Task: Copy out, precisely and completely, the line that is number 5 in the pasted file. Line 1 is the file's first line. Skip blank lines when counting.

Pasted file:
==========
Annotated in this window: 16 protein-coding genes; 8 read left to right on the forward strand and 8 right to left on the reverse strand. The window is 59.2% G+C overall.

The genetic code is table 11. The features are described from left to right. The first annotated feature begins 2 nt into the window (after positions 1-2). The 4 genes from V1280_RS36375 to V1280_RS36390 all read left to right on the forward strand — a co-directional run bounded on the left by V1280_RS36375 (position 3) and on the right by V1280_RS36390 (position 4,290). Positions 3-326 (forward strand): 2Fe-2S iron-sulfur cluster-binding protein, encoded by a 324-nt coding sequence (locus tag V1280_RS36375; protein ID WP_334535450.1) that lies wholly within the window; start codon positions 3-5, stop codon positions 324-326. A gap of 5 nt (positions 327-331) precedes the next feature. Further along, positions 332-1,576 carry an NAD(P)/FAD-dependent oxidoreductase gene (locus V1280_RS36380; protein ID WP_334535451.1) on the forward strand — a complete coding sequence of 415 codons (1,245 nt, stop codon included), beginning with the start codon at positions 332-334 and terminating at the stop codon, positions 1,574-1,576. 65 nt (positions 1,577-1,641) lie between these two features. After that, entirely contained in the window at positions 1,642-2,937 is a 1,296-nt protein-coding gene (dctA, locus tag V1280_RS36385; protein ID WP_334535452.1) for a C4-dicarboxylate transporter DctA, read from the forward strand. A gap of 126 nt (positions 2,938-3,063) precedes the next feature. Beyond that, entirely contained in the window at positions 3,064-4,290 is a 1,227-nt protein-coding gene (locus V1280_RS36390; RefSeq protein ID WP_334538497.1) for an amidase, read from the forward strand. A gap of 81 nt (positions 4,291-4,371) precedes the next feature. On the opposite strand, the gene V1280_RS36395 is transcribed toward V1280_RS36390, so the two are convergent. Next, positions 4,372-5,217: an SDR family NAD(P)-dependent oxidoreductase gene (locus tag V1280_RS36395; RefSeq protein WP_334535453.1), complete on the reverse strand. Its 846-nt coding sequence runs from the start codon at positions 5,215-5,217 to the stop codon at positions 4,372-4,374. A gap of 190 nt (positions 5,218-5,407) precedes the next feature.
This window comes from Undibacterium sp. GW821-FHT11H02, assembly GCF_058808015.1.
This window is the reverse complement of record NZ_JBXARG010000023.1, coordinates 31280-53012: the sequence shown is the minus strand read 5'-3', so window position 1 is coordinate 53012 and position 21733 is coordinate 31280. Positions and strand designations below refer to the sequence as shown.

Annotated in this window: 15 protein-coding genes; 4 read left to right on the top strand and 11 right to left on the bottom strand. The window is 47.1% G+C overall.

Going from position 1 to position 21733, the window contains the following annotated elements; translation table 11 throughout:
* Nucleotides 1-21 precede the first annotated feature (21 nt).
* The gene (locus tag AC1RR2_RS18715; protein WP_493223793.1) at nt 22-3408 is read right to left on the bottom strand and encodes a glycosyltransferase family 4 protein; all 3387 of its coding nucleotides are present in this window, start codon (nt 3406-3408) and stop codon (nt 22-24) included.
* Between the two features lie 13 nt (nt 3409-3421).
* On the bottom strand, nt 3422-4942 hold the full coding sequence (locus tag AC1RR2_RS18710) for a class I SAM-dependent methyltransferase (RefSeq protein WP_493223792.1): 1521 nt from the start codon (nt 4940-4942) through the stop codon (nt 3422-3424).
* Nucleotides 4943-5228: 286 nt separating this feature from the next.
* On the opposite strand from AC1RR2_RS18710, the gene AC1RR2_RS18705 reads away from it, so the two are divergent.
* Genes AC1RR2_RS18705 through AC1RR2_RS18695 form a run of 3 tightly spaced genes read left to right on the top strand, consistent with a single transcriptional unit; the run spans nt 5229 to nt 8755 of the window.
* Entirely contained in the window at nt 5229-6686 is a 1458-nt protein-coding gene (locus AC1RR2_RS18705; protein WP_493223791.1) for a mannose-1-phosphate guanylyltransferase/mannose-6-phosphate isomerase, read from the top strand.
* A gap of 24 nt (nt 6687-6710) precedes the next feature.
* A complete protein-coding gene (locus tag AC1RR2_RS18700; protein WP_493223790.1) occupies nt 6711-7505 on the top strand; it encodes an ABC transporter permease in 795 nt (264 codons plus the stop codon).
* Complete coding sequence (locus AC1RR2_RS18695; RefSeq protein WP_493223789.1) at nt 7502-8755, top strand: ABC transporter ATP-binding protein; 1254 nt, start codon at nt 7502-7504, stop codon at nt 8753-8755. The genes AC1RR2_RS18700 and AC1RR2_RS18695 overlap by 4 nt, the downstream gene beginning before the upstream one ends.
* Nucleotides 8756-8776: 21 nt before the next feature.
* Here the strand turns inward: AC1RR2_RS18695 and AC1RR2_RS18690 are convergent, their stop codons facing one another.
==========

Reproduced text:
Annotated in this window: 15 protein-coding genes; 4 read left to right on the top strand and 11 right to left on the bottom strand. The window is 47.1% G+C overall.